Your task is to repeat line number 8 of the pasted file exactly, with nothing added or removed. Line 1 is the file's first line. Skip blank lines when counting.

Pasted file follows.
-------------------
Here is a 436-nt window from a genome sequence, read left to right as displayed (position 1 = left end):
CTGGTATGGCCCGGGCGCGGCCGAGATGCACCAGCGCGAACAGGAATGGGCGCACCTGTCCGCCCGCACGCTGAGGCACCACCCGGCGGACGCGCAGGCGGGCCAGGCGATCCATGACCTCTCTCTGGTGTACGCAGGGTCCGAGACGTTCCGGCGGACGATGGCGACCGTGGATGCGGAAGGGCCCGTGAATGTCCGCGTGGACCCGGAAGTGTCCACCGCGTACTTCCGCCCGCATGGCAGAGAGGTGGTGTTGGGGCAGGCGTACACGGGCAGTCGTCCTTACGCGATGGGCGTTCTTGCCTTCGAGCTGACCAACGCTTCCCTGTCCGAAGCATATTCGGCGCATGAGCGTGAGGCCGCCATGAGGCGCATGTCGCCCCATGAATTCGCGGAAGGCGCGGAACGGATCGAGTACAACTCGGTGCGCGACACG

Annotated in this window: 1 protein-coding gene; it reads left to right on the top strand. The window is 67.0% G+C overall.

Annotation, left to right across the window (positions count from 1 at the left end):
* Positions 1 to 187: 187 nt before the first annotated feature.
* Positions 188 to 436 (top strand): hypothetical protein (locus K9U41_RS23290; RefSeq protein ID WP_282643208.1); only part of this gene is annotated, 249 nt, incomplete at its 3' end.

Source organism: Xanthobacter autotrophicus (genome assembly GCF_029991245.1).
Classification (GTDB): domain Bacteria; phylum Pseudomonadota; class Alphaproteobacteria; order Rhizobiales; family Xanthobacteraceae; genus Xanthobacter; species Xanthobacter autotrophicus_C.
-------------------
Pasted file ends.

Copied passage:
Classification (GTDB): domain Bacteria; phylum Pseudomonadota; class Alphaproteobacteria; order Rhizobiales; family Xanthobacteraceae; genus Xanthobacter; species Xanthobacter autotrophicus_C.